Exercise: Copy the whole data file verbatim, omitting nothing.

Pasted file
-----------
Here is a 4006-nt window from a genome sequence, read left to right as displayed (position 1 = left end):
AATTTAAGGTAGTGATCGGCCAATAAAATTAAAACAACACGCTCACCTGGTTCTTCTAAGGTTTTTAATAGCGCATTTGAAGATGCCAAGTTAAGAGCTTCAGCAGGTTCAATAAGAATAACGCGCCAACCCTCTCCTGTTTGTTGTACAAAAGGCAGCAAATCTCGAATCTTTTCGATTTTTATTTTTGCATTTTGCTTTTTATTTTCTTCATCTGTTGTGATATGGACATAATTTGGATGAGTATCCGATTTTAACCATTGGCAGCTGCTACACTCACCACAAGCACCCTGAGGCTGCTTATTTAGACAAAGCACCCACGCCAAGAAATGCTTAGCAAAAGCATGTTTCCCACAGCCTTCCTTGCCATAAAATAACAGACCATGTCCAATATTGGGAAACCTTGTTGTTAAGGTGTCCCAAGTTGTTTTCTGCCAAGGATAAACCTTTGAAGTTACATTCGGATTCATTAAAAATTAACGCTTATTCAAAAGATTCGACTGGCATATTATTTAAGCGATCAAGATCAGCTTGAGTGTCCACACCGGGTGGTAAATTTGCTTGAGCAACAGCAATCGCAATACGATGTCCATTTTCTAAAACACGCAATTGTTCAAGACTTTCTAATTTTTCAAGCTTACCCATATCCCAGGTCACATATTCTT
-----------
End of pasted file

Here is a 4006-nt window from a genome sequence, read left to right as displayed (position 1 = left end):
AATTTAAGGTAGTGATCGGCCAATAAAATTAAAACAACACGCTCACCTGGTTCTTCTAAGGTTTTTAATAGCGCATTTGAAGATGCCAAGTTAAGAGCTTCAGCAGGTTCAATAAGAATAACGCGCCAACCCTCTCCTGTTTGTTGTACAAAAGGCAGCAAATCTCGAATCTTTTCGATTTTTATTTTTGCATTTTGCTTTTTATTTTCTTCATCTGTTGTGATATGGACATAATTTGGATGAGTATCCGATTTTAACCATTGGCAGCTGCTACACTCACCACAAGCACCCTGAGGCTGCTTATTTAGACAAAGCACCCACGCCAAGAAATGCTTAGCAAAAGCATGTTTCCCACAGCCTTCCTTGCCATAAAATAACAGACCATGTCCAATATTGGGAAACCTTGTTGTTAAGGTGTCCCAAGTTGTTTTCTGCCAAGGATAAACCTTTGAAGTTACATTCGGATTCATTAAAAATTAACGCTTATTCAAAAGATTCGACTGGCATATTATTTAAGCGATCAAGATCAGCTTGAGTGTCCACACCGGGTGGTAAATTTGCTTGAGCAACAGCAATCGCAATACGATGTCCATTTTCTAAAACACGCAATTGTTCAAGACTTTCTAATTTTTCAAGCTTACCCATATCCCAGGTCACATATTCTT